Local TV stations vie for viewers | VailDaily.com

Local TV stations vie for viewers

Steve Lynn
Vail, CO Colorado

EAGLE COUNTY ” Four local television stations may sound like a lot for a county of around 50,000 that’s mostly rural.

For Jason Katzman, general manager for Plum TV, it works.

“The different channels serve a different purpose,” Katzman said.

Whether viewers are watching an argument about a barbwire fence at a Minturn Town Council meeting or watching mohawk-wearing skier Glen Plake, those in the industry say the stations provide unique content for locals.

But in a local lineup with two resort-oriented channels and two government television stations, it’s not easy to run a TV station with competition for advertising dollars or with a lack of funding from the county, some say.

Government stations Channel 5 and eco-TV-18 provide a good services but the content is “pretty dry,” said Howard Leavitt, owner of Media Safari, an advertising agency in Avon.

“I mean face it, who would you rather watch?” Leavitt said. “Glen Plake getting radical or Arn Menconi getting radical?”

Businesses may want to advertise on the local commercial stations for the tourist dollar, but locals don’t watch those stations as much, he said.

“You’re not going to get as many locals to watch the local stations as much as they watch CNN and ESPN,” Leavitt said.

Plum TV and TV8 compete on the resort side, but station managers say their programming sets them apart.

Plum TV has stations in Vail, Aspen, Telluride and Sun Valley In the West, and the East Coast is represented in Nantucket, Martha’s Vineyard, the Hamptons and Miami Beach.

Plum TV caters to locals and tourists, Katzman said. During the summer, it covers sports such as golf, fishing and mountain biking, and cultural events such as concerts, he said.

“Wherever you’re coming from, we hope it’s something you can relate to or latch on to or find interesting,” Katzman said.

Vail Resorts-owned TV8 promotes Vail and Beaver Creek and is affiliated with Resort Sports Network, a Maine-based outfit with 28 affiliates nationwide.

TV8 targets tourists first and locals second, said Craig Struve, director of television operations.

Like other local station managers, Struve said TV8 did not have accurate numbers for how many people watch. However, audience surveys indicate that 85 percent of tourists watch “Good Morning Vail” sometime during their trip, he said.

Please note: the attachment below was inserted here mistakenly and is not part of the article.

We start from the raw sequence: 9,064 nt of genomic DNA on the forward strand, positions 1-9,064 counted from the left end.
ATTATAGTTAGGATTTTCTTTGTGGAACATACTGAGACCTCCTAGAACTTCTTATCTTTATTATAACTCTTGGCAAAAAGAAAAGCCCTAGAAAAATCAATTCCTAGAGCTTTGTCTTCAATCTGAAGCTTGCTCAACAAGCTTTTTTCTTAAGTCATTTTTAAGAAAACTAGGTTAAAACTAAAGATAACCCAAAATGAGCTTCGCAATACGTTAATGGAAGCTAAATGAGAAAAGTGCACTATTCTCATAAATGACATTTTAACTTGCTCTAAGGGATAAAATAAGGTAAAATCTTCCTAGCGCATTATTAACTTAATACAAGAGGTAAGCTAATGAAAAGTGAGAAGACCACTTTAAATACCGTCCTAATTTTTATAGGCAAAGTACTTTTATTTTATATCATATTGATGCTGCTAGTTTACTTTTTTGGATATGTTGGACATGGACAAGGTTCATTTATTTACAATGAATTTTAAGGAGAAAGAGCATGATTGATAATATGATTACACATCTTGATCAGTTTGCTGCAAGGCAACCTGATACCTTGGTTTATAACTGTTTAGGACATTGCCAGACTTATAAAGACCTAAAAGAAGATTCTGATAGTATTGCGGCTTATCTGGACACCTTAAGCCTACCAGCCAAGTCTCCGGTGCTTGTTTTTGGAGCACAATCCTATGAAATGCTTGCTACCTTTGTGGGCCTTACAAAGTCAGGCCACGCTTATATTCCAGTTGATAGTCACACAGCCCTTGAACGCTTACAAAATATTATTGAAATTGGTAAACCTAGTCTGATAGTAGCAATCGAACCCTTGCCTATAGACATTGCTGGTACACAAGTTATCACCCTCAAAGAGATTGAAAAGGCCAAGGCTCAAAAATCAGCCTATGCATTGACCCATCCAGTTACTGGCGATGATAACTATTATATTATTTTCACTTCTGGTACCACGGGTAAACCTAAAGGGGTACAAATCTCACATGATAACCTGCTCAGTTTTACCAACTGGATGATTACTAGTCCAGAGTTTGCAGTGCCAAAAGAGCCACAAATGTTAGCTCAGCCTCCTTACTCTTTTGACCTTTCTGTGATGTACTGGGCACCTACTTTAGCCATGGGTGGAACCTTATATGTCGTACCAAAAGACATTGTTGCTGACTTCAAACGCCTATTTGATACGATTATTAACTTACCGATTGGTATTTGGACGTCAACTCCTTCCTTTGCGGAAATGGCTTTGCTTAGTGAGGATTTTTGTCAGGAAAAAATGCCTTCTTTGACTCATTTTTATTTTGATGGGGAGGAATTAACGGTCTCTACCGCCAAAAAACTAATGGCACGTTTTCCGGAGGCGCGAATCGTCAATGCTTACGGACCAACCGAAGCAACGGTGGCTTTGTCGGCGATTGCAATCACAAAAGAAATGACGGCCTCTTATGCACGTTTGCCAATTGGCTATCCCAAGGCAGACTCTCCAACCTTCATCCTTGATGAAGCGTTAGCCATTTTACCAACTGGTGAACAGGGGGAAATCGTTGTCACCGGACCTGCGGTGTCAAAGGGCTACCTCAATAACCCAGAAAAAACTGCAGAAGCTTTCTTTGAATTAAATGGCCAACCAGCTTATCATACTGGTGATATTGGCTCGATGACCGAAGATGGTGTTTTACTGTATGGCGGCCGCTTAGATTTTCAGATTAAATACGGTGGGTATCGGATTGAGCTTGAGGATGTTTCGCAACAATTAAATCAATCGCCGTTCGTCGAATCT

Eco-TV and Channel 5 are primarily aim to get the word out about happenings in local government.

Eco-TV shows Eagle County Commission meetings and each commissioner has his or her own show, “Up Front.”

“Now when the commissioners make decisions, they do it in view, not behind closed doors,” said Justin Finestone, communications director for Eagle County.

The non-profit Channel 5 broadcasts town council meetings, but programs such as “Girls Gone Fishin'” and “Redneck Adventures” also can be found on its program schedule.

Channel 5 has not functioned as a public access station for some time, but that would change now that the station bought some new equipment and hired a second full-time employee, said station manager Jon Donofrio.

“Channel 5 was struggling for a long time, but now we’re moving forward,” he said.

Channel 5 expects to let members of the public do their own television shows in the “very near future,” he said.

Funding has been a problem for Channel 5, Donofrio said.

The government stations collect most of their money through cable TV franchise fees, paid for by cable subscribers.

Eco-TV collects about $250,000 in franchise fees, Finestone said. The station also spent $25,000 for a vehicle and wants $31,000 for new equipment, he said.

Channel 5 did not provide its budget by press time, but Donofrio said he runs the station at a “very low cost.”

County government spends more money on eco-TV than on Channel 5, Donofrio said.

“I don’t understand why eco-TV went on the air personally,” Donofrio said. “It was kind of a duplication of effort.”

From brochures to newspapers, advertising dollars for TV can be tough to come by, Struve said.

And like other businesses in the valley, the cost of living shrinks the pool of job applicants, he said.

“It’s tough to find the right person for the right job,” Struve said.

Summer can be a tough time for business for the commercial stations, industry officials said.

“As a local where are you going to be on any given morning?” Leavitt said. “Sitting in front of your TV or outside on a beautiful day like this?”

Staff Writer Steve Lynn can be reached at 748-2931 or slynn@vaildaily.com.

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